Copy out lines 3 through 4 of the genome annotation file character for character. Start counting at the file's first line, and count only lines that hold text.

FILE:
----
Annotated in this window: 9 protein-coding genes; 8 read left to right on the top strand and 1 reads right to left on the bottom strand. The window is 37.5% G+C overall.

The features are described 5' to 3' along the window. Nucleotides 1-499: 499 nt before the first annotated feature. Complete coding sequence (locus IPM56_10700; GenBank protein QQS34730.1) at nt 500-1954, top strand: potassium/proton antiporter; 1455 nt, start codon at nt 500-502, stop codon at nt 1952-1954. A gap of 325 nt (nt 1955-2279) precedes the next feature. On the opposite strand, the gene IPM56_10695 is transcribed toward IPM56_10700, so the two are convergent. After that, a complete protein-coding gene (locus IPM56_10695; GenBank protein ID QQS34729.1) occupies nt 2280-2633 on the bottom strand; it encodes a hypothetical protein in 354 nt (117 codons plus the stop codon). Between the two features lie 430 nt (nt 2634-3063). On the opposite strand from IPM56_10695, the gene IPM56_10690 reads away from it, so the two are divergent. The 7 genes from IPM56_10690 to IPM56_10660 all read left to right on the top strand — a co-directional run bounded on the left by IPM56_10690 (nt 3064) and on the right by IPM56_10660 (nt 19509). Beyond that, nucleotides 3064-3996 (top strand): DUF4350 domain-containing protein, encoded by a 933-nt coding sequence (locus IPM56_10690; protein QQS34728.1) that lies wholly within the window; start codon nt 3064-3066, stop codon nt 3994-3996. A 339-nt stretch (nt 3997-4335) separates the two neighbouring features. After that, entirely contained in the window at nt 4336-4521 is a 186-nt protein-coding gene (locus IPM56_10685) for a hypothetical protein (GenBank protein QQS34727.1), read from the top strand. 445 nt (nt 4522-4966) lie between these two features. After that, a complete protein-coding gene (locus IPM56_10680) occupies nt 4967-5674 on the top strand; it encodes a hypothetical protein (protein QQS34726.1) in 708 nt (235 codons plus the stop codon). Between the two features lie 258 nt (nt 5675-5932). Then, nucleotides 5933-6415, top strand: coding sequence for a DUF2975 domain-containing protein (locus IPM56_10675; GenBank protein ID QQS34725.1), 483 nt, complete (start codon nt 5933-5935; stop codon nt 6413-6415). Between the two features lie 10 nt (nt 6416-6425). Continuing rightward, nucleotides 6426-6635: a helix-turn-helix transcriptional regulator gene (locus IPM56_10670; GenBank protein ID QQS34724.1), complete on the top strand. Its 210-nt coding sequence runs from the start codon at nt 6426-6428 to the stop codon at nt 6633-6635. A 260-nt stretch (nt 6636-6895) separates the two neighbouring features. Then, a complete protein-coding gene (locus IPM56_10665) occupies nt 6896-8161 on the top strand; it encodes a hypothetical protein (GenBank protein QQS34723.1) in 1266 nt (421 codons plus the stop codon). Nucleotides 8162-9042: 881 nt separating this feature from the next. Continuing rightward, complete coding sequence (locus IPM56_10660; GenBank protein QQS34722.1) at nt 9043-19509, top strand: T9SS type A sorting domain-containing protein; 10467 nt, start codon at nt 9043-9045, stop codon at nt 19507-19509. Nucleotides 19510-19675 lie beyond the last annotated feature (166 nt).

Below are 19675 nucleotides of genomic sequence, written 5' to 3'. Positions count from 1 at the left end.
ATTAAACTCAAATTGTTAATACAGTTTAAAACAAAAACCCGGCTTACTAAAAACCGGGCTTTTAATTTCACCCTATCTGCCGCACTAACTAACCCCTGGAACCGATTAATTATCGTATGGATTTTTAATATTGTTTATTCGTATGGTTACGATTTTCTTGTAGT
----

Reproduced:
Below are 19675 nucleotides of genomic sequence, written 5' to 3'. Positions count from 1 at the left end.
ATTAAACTCAAATTGTTAATACAGTTTAAAACAAAAACCCGGCTTACTAAAAACCGGGCTTTTAATTTCACCCTATCTGCCGCACTAACTAACCCCTGGAACCGATTAATTATCGTATGGATTTTTAATATTGTTTATTCGTATGGTTACGATTTTCTTGTAGT